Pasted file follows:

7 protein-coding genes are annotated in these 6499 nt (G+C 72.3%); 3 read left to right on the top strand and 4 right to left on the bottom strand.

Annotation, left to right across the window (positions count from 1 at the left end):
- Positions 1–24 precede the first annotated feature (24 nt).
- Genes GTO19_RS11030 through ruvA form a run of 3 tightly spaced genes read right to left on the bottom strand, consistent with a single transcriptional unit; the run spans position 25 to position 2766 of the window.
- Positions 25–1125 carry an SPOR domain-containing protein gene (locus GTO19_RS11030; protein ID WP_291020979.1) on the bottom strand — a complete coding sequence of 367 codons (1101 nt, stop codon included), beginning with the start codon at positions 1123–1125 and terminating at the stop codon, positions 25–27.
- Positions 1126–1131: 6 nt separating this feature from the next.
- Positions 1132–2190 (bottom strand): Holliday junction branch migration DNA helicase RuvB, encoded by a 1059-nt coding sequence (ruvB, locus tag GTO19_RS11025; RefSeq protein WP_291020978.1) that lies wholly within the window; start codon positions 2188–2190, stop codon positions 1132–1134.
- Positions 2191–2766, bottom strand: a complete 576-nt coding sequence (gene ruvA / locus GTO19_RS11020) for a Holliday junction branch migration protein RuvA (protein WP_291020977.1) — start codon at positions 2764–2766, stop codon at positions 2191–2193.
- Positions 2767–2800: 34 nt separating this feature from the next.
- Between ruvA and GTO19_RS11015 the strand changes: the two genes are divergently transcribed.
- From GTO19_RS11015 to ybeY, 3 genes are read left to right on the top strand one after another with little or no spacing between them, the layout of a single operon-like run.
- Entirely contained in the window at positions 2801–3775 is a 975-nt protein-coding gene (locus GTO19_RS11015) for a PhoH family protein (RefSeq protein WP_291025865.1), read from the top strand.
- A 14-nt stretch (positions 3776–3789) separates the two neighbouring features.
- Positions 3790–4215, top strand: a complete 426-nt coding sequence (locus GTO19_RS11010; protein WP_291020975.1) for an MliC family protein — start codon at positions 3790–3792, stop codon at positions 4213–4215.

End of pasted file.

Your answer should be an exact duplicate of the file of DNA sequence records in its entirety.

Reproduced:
7 protein-coding genes are annotated in these 6499 nt (G+C 72.3%); 3 read left to right on the top strand and 4 right to left on the bottom strand.

Annotation, left to right across the window (positions count from 1 at the left end):
- Positions 1–24 precede the first annotated feature (24 nt).
- Genes GTO19_RS11030 through ruvA form a run of 3 tightly spaced genes read right to left on the bottom strand, consistent with a single transcriptional unit; the run spans position 25 to position 2766 of the window.
- Positions 25–1125 carry an SPOR domain-containing protein gene (locus GTO19_RS11030; protein ID WP_291020979.1) on the bottom strand — a complete coding sequence of 367 codons (1101 nt, stop codon included), beginning with the start codon at positions 1123–1125 and terminating at the stop codon, positions 25–27.
- Positions 1126–1131: 6 nt separating this feature from the next.
- Positions 1132–2190 (bottom strand): Holliday junction branch migration DNA helicase RuvB, encoded by a 1059-nt coding sequence (ruvB, locus tag GTO19_RS11025; RefSeq protein WP_291020978.1) that lies wholly within the window; start codon positions 2188–2190, stop codon positions 1132–1134.
- Positions 2191–2766, bottom strand: a complete 576-nt coding sequence (gene ruvA / locus GTO19_RS11020) for a Holliday junction branch migration protein RuvA (protein WP_291020977.1) — start codon at positions 2764–2766, stop codon at positions 2191–2193.
- Positions 2767–2800: 34 nt separating this feature from the next.
- Between ruvA and GTO19_RS11015 the strand changes: the two genes are divergently transcribed.
- From GTO19_RS11015 to ybeY, 3 genes are read left to right on the top strand one after another with little or no spacing between them, the layout of a single operon-like run.
- Entirely contained in the window at positions 2801–3775 is a 975-nt protein-coding gene (locus GTO19_RS11015) for a PhoH family protein (RefSeq protein WP_291025865.1), read from the top strand.
- A 14-nt stretch (positions 3776–3789) separates the two neighbouring features.
- Positions 3790–4215, top strand: a complete 426-nt coding sequence (locus GTO19_RS11010; protein WP_291020975.1) for an MliC family protein — start codon at positions 3790–3792, stop codon at positions 4213–4215.